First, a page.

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Open star cluster located within the Small Magellanic Cloud in the constellation of Tucana (Courtesy of ESA/Hubble & NASA)

Picturing Science: 10 Science Instagram Accounts to Follow

Theodor Horydczak lying on ground with camera (ca. 1920-ca. 1950). Image from Library of Congress, Prints and Photographs collection.

Images tell stories and inspire our imagination, which makes Instagram the perfect platform to learn about and communicate science. Instagram is a photo/ video-sharing app for your mobile device or tablet, but you can also view Instagram on the web. There are currently 400 million active Instagram users- and UC Davis Library is one of them. With 80 million images added a day, there is bound to be something of interest even to the most discerning intellectual.

There is so much more to Instagram than celebrity accounts, so why not expand your mind and start following some amazing science feeds! I am partial to science being conducted by our government agencies, such as NASA, NOAA, and USGS. After all, it is our tax money that pays for this research and it’s open for everyone to use. Many of these science-based government agencies do an awesome job of using Instagram to communicate science, and I especially love that these accounts put each image into context and make science relatable to everyone regardless of your science background.


1. Department of Interior or search usinterior 

Sunrise at Organ Pipe Cactus National Monument, Arizona. Photo by National Park Service.

Why you should follow: See the landscape of our country wrapped in sunrises, sunsets, rainbows, and the twinkling stars of the night sky. The images featured by the Department of the Interior will increase your love for our country and may also help you plan your next vacation. Many of the photographs come from the Official Federal Lands Photo Contest – Share the Experience.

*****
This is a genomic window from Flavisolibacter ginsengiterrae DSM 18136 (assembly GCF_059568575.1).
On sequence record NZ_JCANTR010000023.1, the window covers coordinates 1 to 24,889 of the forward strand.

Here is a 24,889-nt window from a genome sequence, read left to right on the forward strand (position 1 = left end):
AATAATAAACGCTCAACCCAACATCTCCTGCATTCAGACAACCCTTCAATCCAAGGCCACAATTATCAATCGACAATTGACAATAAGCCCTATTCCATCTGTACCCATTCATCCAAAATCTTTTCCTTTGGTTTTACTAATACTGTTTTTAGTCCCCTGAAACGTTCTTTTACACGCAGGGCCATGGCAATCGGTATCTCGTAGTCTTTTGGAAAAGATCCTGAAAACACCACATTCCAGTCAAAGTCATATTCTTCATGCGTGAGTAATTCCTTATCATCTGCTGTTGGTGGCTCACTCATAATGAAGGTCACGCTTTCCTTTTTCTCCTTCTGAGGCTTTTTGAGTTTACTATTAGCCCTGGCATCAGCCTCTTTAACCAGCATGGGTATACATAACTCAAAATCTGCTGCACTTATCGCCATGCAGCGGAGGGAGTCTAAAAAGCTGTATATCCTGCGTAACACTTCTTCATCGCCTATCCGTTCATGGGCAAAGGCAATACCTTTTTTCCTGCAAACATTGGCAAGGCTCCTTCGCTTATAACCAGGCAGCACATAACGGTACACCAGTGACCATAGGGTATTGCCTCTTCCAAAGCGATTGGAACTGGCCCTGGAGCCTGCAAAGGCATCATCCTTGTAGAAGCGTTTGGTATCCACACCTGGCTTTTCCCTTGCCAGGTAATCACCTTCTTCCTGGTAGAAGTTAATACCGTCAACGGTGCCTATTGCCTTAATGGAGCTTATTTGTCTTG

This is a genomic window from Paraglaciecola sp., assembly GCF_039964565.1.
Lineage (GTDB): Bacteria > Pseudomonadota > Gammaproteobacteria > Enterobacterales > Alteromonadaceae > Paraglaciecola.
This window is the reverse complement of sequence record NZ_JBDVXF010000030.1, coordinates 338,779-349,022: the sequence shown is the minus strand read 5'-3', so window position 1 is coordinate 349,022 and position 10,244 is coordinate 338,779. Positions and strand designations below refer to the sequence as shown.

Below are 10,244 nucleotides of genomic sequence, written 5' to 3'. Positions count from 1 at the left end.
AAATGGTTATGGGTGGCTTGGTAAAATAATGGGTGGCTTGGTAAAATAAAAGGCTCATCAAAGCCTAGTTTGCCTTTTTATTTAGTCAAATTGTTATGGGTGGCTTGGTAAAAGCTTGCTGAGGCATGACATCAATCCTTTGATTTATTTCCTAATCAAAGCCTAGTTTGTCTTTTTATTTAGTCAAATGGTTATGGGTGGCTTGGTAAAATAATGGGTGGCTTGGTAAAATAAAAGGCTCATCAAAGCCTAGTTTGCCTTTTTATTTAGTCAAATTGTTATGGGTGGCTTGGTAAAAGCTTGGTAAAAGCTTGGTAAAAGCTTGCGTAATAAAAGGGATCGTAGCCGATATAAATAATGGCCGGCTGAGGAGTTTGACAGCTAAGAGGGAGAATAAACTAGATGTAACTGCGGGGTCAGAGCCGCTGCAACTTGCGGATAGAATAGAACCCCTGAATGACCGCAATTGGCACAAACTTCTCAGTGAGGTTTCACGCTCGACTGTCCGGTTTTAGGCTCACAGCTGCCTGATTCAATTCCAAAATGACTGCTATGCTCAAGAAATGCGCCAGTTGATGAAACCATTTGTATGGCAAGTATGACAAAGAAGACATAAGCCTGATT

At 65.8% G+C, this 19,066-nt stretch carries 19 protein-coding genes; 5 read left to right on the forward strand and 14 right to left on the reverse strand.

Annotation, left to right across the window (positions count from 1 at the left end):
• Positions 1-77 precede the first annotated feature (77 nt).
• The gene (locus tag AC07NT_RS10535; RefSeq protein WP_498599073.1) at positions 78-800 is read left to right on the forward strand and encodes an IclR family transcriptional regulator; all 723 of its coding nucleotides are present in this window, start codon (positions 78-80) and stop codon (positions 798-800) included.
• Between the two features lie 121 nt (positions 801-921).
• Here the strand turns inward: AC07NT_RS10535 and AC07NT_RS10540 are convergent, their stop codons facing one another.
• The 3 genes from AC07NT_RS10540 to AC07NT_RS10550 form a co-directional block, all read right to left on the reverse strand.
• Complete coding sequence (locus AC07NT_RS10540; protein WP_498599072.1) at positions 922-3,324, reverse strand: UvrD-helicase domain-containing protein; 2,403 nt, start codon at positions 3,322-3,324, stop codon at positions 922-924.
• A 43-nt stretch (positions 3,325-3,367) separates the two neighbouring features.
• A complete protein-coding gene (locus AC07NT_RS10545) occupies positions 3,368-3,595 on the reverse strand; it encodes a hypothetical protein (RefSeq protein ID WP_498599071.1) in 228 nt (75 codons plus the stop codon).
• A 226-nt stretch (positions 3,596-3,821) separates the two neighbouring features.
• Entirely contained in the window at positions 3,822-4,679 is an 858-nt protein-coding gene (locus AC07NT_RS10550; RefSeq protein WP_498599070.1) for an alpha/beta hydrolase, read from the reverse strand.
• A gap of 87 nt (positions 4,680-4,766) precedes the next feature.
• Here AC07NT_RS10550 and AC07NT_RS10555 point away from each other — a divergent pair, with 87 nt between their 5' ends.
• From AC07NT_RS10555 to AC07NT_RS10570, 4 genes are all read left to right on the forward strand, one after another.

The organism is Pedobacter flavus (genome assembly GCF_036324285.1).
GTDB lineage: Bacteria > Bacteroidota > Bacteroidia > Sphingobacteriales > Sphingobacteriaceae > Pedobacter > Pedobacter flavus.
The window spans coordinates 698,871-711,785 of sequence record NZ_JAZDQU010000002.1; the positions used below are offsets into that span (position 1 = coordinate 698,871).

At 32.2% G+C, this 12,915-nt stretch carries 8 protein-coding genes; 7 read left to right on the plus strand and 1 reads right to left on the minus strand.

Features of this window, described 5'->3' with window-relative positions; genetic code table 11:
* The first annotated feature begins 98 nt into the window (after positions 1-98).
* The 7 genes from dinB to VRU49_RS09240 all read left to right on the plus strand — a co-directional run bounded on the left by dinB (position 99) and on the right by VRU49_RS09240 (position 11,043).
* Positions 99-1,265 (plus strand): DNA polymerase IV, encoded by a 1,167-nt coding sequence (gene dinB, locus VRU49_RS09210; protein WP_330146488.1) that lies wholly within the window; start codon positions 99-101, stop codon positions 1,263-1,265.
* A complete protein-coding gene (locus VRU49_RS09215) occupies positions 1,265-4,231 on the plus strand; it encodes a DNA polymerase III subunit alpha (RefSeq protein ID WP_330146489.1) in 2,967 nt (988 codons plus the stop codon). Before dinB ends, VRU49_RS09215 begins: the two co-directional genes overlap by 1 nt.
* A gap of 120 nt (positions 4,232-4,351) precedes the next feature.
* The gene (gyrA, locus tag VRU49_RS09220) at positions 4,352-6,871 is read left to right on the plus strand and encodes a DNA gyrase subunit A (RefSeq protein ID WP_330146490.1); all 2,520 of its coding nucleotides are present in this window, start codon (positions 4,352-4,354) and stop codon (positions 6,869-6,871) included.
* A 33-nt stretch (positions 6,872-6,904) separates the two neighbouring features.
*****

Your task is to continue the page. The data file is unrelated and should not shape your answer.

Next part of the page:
2. NASA or search NASA  

Open star cluster located within the Small Magellanic Cloud in the constellation of Tucana Image credit: ESA/Hubble & NASA

Why you should follow: This is the NASA headquarters main official account that features the most amazing earth and space images taken from its marvelous fleet of space/aircraft, telescopes, and satellites. This feed definitely favors the stellar and cosmic observations from Hubble and other solar system missions, but it also features mesmerizing artistic images of our home planet from earth observing satellites such as Landsat.

3. NASA Earth Observatory or search NASA_EO 

A rift across the Larsen C Ice Shelf on the Antarctic Peninsula. Photograph taken by NASA scientists John Sonntag on NASA’s DC-8 research aircraft during an Operation IceBridge mission, Nov. 10, 2016

Why you should follow: Learn about the environment and climate of our home planet from the images of NASA’s Earth Observatory . Many of the images featured are works of art that can be framed and admired, but they also serve a scientific purpose to teach us about the world we live in from the sky to the depths of the ocean and everything in between.

4. National Air and Space Museum or search airandspacemusuem

These boots were made for walking…on the moon. Apollo 17 astronaut Eugene Cernan’s moon boots. National Air and Space Library.

Why you should follow: Are you an aviation enthusiast (avgeek) or aficionado of the history of flight? This account highlights historical air and space craft from the museum’s collections, and it also features the many faces of aeronautics and astronautics.

5. NOAA or search NOAA 

View of the moon from and earth from the GOES-16 satellite, January 15, 2017.